We think that opinion evidence such as that offered by Dr. Evans often reflects only a personal view of the propriety of long hair and, in the absence of factual support, adds little in satisfying defendants' burden. The reference in Lickliter's testimony to specific instances of alleged disruption presents a more difficult problem. These instances permit consideration of an issue expressly reserved in Breen, namely, whether and to what extent disruptive conduct of others in response to plaintiff's long hair, can be used to justify plaintiff's expulsion from school.
We agree with the sentiments voiced by Professor Chafee when he observed that it is absurd to punish a person "because his neighbors have no self-control and cannot refrain from violence," Z. Chafee, Free Speech in the United States, 151-52 (1941). This principle is generally applicable to prohibit the imposition of state sanctions on a speaker when his speech causes disruption or violence by a hostile crowd, Terminiello v. Chicago, 337 U.S. 1, 69 S.Ct. 894, 93 L.Ed. 1131 (1949); cf. Gregory v. Chicago, 394 U.S. 111, 89 S.Ct. 946, 22 L.Ed.2d 134 (1969). Because of its relation to the achievement of education goals, the state interest in maintaining order may be greater in the school context than in society in general. Nevertheless, the Supreme Court has indicated that the principles announced in Terminiello are not without application when the free speech of students is threatened. Tinker v. Des Moines Independent Community School District, supra 393 U.S. at 508, 89 S.Ct. 733. We think a similar principle operates to protect long-haired students unless school officials have actively tried and failed to silence those persons actually engaged in disruptive conduct. Ferrell v. Dallas Independent School District, supra 392 F. 2d at 705 (Tuttle, J. dissenting); Richards v. Thurston, 304 F.Supp. 449, 454 (D.Mass.), aff'd, 424 F.2d 1281 (1st Cir. 1970). The record is silent, however, concerning actions taken by the school officials to punish those students who actually caused the relatively insubstantial disruption which occurred in this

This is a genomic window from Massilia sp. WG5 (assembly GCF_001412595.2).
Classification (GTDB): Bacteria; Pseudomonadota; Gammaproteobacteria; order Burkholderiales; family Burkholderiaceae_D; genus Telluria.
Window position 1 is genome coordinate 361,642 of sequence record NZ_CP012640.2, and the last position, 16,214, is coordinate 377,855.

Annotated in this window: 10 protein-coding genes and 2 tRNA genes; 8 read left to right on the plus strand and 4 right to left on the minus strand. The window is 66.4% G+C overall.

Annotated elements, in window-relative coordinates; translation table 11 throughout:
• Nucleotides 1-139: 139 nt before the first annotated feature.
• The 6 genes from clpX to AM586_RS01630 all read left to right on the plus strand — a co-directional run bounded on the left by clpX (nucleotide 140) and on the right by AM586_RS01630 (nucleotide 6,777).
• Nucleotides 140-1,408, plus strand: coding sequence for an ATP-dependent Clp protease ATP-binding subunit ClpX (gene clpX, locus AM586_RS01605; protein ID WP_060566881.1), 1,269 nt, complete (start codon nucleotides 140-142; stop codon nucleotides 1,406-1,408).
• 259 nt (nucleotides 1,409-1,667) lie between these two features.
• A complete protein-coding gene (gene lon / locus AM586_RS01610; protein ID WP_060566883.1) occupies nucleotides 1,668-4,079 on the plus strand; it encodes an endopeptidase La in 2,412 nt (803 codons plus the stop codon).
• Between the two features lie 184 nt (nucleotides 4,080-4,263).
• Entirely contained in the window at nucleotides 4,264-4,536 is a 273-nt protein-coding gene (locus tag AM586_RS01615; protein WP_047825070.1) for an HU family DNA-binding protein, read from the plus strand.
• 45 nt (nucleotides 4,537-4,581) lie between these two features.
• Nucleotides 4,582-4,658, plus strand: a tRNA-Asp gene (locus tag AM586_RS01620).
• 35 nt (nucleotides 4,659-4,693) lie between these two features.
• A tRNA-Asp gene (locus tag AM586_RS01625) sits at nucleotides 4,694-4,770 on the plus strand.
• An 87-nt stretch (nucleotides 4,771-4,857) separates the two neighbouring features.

Defendants' second theory argues that short hair is required for health and safety reasons. Thus, Keith Farrand, chairman of the physical education department, testified that long hair may impair the vision of students engaged in sports such as flag football, tennis, and volleyball, and that long hair could "get caught" when students are using the trampoline. He also noted that students with long hair would be forced to go to class with wet hair after a shower following gym class. Lickliter testified that long hair creates significant danger when Bunsen burners are in use.